This museum is spread across acres of open countryside in Durham. This living museum contains streets, shops, a pit, a farm, a school, a fairground, a manor house and a tram system. Almost everything is authentic – including the buildings, which have been deconstructed at their original sites and put back together again at Beamish, brick by brick! The village is split into two different periods in history. The Old Hall is set in 1825, while the town is set in 1913, after the Industrial Revolution.
The busy street in the town contains businesses typical of the time: a printers, a bank, a hardware shop and an inn to name a few. There is also a row of smart terraced houses (moved there from Gateshead), containing genuine furnishings from the early 1900s. All of the buildings are open to visitors, and are bustling with costumed staff who are in character, and can explain about life in the town.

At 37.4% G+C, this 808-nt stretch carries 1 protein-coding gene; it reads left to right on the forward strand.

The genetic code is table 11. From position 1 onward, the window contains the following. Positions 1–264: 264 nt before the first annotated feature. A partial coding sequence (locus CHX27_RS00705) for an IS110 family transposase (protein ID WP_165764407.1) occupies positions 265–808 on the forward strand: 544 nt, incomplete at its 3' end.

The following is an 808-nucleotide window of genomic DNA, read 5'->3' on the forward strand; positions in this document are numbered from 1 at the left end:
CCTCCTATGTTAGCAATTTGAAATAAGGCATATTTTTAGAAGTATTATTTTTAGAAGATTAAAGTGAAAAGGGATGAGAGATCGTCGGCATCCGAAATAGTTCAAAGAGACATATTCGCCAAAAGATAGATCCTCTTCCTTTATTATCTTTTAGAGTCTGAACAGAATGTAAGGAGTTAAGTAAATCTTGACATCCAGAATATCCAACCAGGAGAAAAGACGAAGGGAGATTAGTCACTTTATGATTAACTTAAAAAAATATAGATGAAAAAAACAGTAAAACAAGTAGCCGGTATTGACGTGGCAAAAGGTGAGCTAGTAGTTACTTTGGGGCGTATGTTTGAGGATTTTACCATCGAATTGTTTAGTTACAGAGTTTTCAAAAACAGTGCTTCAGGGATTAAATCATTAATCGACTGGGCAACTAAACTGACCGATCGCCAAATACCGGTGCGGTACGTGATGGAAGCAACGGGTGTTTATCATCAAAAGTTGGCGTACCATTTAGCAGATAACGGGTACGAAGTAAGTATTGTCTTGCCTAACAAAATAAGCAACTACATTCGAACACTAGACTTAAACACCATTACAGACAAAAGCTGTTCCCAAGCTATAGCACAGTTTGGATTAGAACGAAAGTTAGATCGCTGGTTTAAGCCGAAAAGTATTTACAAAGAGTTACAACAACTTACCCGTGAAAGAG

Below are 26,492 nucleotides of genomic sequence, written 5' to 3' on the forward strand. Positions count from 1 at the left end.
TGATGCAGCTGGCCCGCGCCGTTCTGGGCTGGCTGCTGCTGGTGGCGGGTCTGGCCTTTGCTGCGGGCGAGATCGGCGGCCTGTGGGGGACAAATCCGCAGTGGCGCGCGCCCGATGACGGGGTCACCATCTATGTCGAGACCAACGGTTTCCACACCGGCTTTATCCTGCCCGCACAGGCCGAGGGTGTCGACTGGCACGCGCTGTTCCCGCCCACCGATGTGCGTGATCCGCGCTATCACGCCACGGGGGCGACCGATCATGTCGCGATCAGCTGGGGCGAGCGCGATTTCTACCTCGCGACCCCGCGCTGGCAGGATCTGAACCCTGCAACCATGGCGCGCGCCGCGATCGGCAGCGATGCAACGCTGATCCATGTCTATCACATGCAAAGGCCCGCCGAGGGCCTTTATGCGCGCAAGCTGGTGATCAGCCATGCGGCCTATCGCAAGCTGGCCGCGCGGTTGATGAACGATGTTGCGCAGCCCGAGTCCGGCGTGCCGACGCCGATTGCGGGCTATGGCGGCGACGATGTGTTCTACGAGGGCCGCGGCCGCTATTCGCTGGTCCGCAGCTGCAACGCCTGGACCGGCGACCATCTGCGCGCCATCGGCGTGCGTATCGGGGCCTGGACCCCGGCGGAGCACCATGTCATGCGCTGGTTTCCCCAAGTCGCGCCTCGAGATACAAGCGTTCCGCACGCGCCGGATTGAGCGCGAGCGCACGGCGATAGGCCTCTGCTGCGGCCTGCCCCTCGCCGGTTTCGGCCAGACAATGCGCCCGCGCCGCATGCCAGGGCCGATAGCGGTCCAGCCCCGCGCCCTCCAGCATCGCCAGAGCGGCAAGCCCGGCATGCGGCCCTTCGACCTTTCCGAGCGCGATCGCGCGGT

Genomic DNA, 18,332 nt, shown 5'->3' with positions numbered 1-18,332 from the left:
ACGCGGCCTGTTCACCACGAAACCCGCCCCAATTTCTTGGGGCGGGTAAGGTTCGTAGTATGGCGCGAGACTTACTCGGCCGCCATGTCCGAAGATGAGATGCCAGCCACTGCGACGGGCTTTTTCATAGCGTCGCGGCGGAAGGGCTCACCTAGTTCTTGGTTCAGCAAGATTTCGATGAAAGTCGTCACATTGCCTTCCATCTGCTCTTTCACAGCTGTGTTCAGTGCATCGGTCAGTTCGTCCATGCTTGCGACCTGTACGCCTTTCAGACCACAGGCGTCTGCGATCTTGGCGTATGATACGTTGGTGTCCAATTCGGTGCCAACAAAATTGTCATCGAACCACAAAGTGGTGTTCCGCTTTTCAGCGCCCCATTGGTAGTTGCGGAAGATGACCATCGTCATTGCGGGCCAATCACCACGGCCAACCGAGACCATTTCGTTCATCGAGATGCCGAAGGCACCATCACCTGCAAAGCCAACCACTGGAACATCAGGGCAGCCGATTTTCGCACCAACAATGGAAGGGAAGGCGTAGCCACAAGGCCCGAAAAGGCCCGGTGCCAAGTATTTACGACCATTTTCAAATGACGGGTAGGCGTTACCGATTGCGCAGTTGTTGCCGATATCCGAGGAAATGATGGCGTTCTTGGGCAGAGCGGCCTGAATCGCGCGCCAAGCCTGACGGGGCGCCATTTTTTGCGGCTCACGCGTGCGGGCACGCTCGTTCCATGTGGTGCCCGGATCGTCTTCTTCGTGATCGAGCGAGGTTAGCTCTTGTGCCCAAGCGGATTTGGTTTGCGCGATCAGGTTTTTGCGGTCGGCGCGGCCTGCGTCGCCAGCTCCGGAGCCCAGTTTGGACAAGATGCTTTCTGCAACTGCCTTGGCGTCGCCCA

The farmstead, complete with animals, shows how farms served the local community before large supermarkets existed. The kitchen, forge and stables have all been recreated with many genuine fixtures and fittings.
Visitors can jump on and off the genuine, restored trams that travel the site, and journey to Pockerly Old Hall, which is a 1700s farmhouse set in 1825. It is authentic in the way it has been furnished, complete with servants quarters. Outside, the vegetable gardens supply the house’s kitchen, which was the usual use for gardens at that time.
Children will enjoy the freedom of an open air museum, but the 1913 fairground, which has a carousel and traditional stalls, is sure to be a hit, as are the sweet shop and school house.
Due to the age of the buildings, many areas are not accessible to wheelchairs. Contact the museum for detailed information about accessible locations around the site. There is a tea room, gift shop, toilets and baby change facilities at the museum.
Tel: 0191 370 4000
Date posted: 23rd April, 2017Home > Articles > Beamish Open Air Museum